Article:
SMU history department protests Bush's secrecy order on POTUS papers

Historians in the News

As historians at SMU we have no collective position about bringing the Bush Presidential Library, Museum and Institute to this campus. Some of us favor it; others do not. We do believe, however, that there is one related issue on which we can speak. This is the matter of Presidential Order 13233, which gives current and former presidents the power to withhold records in presidential libraries virtually at their discretion.

Like many historians elsewhere, we are worried about several provisions of the order. In our opinion, these go against Congress's purpose when it passed the Presidential Libraries Act.

First, the order grants power to incumbent presidents to overrule determinations by former presidents that records in "their" presidential libraries may be released. We are very concerned that an incumbent president might exert this power to block the release of a former administration's material merely because it would be politically detrimental. That could happen in either direction, a Democratic incumbent blocking the access to the records of a Republican predecessor, or a Republican blocking access to those of a Democrat.

Second, the order empowers former presidents to designate representatives who can act for them, including in cases of the former president's death or disability. If in such a case there is no designated representative, the former president's family may appoint one. These representatives will act with the full power of the former president, "including with respect to . . . constitutionally based privileges."

In our opinion, these provisions create real possibilities for stifling legitimate and necessary public discussion. We accept that a former president may enjoy some continuation of the executive privilege that obtained during that person's time in office. But "designated representatives" exercising legal privileges on matters of public interest without public accountability are unknown to the Constitution. Moreover, until Executive Order 13233, membership in an American presidential family has never led to extraordinary political rights, beyond the rights we all share as citizens.

Our two primary professional organizations, the American Historical Association and the Organization of American Historians, are on record as opposing Executive Order 13233. They have sought in court to have the order overturned. In their opinion, which they seek to have tested in the courts, the order contravenes the spirit and intent of the Presidential Records Act.

As the act makes plain, presidential papers from Reagan onward are the property of the United States, not of any individual or family. The clear purpose of the Presidential Records Act is to permit and encourage the fullest possible discussion of presidents and their policies at an early point following a presidency's end. Under the Act, release of materials is intended to begin 12 years after a president leaves office. The act already establishes conditions and procedures for withholding certain records. Mere choice by a former or incumbent president, by a "designated representative," or by a former president's family should not be enough to do so, beyond the provisions of the act.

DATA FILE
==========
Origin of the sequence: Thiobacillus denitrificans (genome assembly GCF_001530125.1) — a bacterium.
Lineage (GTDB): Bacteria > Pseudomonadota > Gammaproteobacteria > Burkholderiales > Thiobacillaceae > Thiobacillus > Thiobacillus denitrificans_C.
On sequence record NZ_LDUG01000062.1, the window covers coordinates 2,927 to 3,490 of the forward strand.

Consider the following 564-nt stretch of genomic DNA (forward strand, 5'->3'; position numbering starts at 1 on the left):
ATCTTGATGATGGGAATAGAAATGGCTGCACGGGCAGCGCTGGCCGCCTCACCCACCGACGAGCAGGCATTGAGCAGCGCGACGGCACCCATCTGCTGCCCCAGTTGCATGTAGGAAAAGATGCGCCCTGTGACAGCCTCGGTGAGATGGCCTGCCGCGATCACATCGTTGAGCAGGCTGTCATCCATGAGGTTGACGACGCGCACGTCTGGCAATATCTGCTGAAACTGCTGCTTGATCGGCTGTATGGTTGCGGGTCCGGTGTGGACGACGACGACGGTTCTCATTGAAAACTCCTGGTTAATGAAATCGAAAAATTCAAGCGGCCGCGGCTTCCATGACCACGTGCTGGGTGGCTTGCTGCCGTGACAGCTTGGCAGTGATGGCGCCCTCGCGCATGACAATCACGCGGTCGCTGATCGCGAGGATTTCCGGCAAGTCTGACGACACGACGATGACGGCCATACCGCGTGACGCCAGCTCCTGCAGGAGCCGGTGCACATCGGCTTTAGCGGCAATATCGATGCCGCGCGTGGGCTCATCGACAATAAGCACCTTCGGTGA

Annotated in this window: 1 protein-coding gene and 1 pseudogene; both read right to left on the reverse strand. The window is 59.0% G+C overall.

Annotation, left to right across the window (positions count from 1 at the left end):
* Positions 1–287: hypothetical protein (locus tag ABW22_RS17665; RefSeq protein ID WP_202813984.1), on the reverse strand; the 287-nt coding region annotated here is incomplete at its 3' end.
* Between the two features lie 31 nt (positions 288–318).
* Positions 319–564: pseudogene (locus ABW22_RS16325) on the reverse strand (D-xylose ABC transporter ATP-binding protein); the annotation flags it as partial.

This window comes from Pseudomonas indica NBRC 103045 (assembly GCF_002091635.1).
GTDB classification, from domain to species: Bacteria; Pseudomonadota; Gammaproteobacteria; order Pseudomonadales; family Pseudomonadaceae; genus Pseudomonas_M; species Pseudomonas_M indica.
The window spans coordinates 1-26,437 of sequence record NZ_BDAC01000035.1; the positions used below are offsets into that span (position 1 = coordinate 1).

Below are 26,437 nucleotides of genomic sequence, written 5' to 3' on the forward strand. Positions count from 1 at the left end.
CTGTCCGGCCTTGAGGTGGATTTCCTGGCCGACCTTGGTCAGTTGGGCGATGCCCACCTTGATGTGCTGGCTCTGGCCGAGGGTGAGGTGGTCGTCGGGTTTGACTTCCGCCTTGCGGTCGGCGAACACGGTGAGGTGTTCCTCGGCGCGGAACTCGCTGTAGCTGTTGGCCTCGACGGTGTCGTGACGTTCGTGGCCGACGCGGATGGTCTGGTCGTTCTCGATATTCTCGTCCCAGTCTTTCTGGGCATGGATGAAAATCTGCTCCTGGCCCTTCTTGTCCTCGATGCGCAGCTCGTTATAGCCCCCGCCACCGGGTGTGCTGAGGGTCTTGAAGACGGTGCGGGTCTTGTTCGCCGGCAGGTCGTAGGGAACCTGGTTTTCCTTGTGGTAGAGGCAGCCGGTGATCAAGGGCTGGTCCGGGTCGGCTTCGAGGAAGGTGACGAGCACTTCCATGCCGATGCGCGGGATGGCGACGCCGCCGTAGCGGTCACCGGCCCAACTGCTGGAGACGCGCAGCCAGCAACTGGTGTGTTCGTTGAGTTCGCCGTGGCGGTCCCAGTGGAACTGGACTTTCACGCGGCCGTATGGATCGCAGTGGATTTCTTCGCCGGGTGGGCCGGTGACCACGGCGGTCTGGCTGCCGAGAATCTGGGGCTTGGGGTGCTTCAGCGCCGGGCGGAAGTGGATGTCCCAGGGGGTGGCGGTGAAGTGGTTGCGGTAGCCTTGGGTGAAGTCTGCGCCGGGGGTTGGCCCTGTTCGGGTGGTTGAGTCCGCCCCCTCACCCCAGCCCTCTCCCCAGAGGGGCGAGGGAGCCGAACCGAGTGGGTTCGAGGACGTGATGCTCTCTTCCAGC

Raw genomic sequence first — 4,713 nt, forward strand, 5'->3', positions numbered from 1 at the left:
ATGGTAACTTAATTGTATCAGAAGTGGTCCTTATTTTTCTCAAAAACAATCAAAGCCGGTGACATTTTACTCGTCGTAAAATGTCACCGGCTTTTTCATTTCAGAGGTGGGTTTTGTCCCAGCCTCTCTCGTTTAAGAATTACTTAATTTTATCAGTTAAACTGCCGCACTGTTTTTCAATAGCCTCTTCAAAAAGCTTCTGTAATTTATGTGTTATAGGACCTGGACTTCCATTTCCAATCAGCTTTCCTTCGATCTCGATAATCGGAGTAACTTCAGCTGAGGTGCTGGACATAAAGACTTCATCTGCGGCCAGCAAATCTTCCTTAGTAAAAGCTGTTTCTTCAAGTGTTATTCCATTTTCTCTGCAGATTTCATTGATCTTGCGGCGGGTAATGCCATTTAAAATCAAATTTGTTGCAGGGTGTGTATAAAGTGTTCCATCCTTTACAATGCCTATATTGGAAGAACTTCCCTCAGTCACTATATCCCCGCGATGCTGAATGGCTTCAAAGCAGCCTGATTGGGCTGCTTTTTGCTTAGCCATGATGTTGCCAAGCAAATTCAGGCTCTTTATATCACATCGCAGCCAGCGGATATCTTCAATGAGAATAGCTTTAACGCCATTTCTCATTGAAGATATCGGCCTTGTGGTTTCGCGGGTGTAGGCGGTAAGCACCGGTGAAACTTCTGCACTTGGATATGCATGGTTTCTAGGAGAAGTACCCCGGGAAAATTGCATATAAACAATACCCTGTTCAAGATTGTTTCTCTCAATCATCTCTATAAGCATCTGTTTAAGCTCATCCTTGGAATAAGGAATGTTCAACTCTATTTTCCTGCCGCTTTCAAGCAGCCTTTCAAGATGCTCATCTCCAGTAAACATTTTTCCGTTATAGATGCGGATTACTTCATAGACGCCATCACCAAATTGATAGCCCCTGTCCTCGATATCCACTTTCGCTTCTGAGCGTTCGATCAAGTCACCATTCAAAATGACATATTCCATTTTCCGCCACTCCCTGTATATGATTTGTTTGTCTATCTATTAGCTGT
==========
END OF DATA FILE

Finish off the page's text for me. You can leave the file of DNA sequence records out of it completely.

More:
We believe that the greatest benefit to SMU of having a presidential library will be to make the university a center of serious research on matters of the highest public import. We recognize that the records of this Administration will be of immense historical and civic interest. We believe that like its counterparts, the proposed George W. Bush Presidential Library should be a place of serious study and discussion, to the fullest extent and at the earliest time possible as mandated by the statute that makes the library possible.

We are making this statement in regard to the Presidential Order, not in regard to the proposed Bush Library, Museum, and Institute. We do not expect that our opposition to the order could lead to its being rescinded. That will require a decision by the Supreme Court, or an act of Congress, or an executive order by a subsequent president. But we do believe that all material in all presidential libraries, including the Bush Library, should be open to full access in accord with the letter and the spirit of the Presidential Records Act.

Signed by SMU History Department:

Jeremy Adams
Sabri Ates
Peter Bakewell
John Chávez
Edward Countryman
Dennis Cordell
Crista DeLuzio
Melissa Barden Dowling
Kenneth Hamilton
James Hopkins
Benjamin Johnson
Thomas Knock
Glenn Linden
Alexis McCrossen
John Mears
Donald Niewyk
Daniel Orlovsky
Ling Shiao
Sherry Smith
Kathleen Wellman
David Weber
R. Hal Williams
Read entire article at Statement issued by the SMU history department, reprinted by SMU Daily Press

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